My Story: Giving Up Is Not an Option

My Story: Giving Up Is Not an Option

I am a disabled 55-year old woman in West Virginia who is having lots of issues getting a doctor to help me with my medical conditions because they think that I am faking it. Not because I am, but because in this part of West Virginia, the medical doctors are either uneducated or unwilling to change the way they think.

Let me begin this way. I spent 30 years of my life working, raising three healthy well-adjusted children, and buying my own home. I paid off a 30-year mortgage in ten years, because of working so hard.

Marilee Nutt

Marilee Nutt

Then in 2005, I was rear-ended by a drunk driver less than a quarter mile from my house. My daughter and 3-month old granddaughter were in the car with me. Thank God, neither of them was hurt. But I was.

I initially hurt from the top of my head to my rear end, and within days the intensity of the pain increased by ten-fold, centered in my neck and back. The pain was so intense it made the pain scale totally obsolete.

I needed surgery, and wound up with a titanium plate and 8 screws in my neck and back.

Suffice it to say, I went from working two or three jobs every day, to not being able to work at all. I went from being an active parent to being an inactive grandmother. When I move, it hurts.

I have since been diagnosed with a variety of ailments that I don’t think would have impacted me as early as they did had I not been hit by the drunk driver. I have rheumatoid arthritis, fibromyalgia, migraines, degenerative disc disease, osteoarthritis, diabetic neuropathy, chronic obstructive pulmonary disease and emphysema.

I have pain 24/7. I sleep maybe two hours at a time, and then I’m awake for two to three hours before I’m able to sleep again. I really rarely sleep well, because of the pain.

There are no doctors in my little town that treat this level of pain. They are all afraid of the addiction that the supposed experts say we have in West Virginia because of prescription drugs.

Some say travel to Charleston, just a 45 minute drive for a normal person, but it’s a 90 minute drive for me because I have to stop so often. It’s also an impossible trip for me, because I can’t afford to drive that far in the car I can no longer afford to insure. I live for a month on what I used to live on for a week.

The pain forbids me from riding on a bus to Charleston. So, I have to deal with doctors who don’t know.  Plus, I take so many over the counter pain remedies that I have torn my stomach up completely. I have recently started trying natural and herbal remedies to see if they may work for me.

The intensity of pain in my entire body leaves me unable to move around much, breath or even sit without hurting. There is no relief and there is no help.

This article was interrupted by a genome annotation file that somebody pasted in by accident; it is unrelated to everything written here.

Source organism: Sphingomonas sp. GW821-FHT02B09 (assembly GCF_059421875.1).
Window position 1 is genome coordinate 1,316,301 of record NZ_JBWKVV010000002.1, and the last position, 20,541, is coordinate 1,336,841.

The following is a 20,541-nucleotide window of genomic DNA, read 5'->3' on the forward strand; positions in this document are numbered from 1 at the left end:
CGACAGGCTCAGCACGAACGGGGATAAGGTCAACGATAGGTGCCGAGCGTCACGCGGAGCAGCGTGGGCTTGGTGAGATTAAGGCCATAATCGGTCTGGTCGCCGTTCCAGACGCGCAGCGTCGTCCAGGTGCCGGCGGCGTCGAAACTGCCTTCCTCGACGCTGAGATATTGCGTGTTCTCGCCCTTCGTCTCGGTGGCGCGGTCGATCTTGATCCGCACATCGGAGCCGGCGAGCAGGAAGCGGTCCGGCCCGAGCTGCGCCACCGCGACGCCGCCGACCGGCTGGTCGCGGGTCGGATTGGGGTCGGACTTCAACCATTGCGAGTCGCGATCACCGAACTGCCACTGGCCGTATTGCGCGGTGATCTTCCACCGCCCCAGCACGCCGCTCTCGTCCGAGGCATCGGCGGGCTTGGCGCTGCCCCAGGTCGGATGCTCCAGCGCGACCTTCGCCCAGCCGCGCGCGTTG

But for someone with my attitude, there is no giving up. I pop another acetaminophen and get back to it. I garden, I scrapbook, I make and design my own jewelry. I also work with and for the homeless. I know that they understand. Imagine that.

Inspiring all I know with my faith, my hope and my courage, makes each day complete. Giving up is not an option.

Marilee Nutt lives in Parkersburg West Virginia.

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Authored by: Marilee Nutt

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John Quintner

@ Karen. Would the local Medical Board be interested in your case? The doctor concerned has abandoned you without ensuring continuity of your care. This in my opinion is a serious breech of ethical practice. It also appears that you have undergone heaps of useless “passive” treatment for your pain. Who paid for it! As for the insurer, the decision to deny liability for compensation needs to be tested in court. Saying that your pain is now attributable to “degenerative” changes is the oldest trick in their book.

karen dean

I am having the same trouble finding a Chronic pain doctor. My doctor retired and assured me that the new doctor taking over would not change anything since it has been working for me and allows me to function every day. After he left I found this not to he true and he does not see patients with chronic pain issues. He said he didn’t know who or where I should go. I am disabled at 48. I am a nurse and was injured at work. I herniated 4 discs, have sciatica, si joint dysfunction, rsd,.osteoarthritis in my knees and back.sine the last not came up saying degenerative changes workers.comp has denied me any more help. I also suffer from fibromyalgia that many doctors don’t believe in. I have under gone many rounds of PT, injections, massage therapy etc.. I have a little girl and boy to take care of and can’t when I am in.too much pain to walk or get out of bed Anyone have suggestions?

John Quintner

Thanks for the clarification, Marilee. Were you ever referred to a multidisciplinary pain management unit where you could learn about the availability of non-pharmacological techniques of pain management? Sounds like you worked them out for yourself. Best wishes. John

Marilee

John,
I had severely herniated, dislocated discs in my neck that required surgery. There was something about having my neck nearly snapped in half. BUT I count my blessings because the doctor who took care of me was in a larger town, at a hospital called Riverside in Columbus OH. While I still have tremendous pain in my neck and shoulders, I can at least still walk. THANK GOD! There is little to be accomplished by whining but much to be gained by each of us working together to try to find a solution!

John Quintner

@Marilee. I would be interested to know why you needed surgery to your neck and back. I do hope that sanity will eventually prevail over the opiophobia that is currently rampant within the medical profession in your country.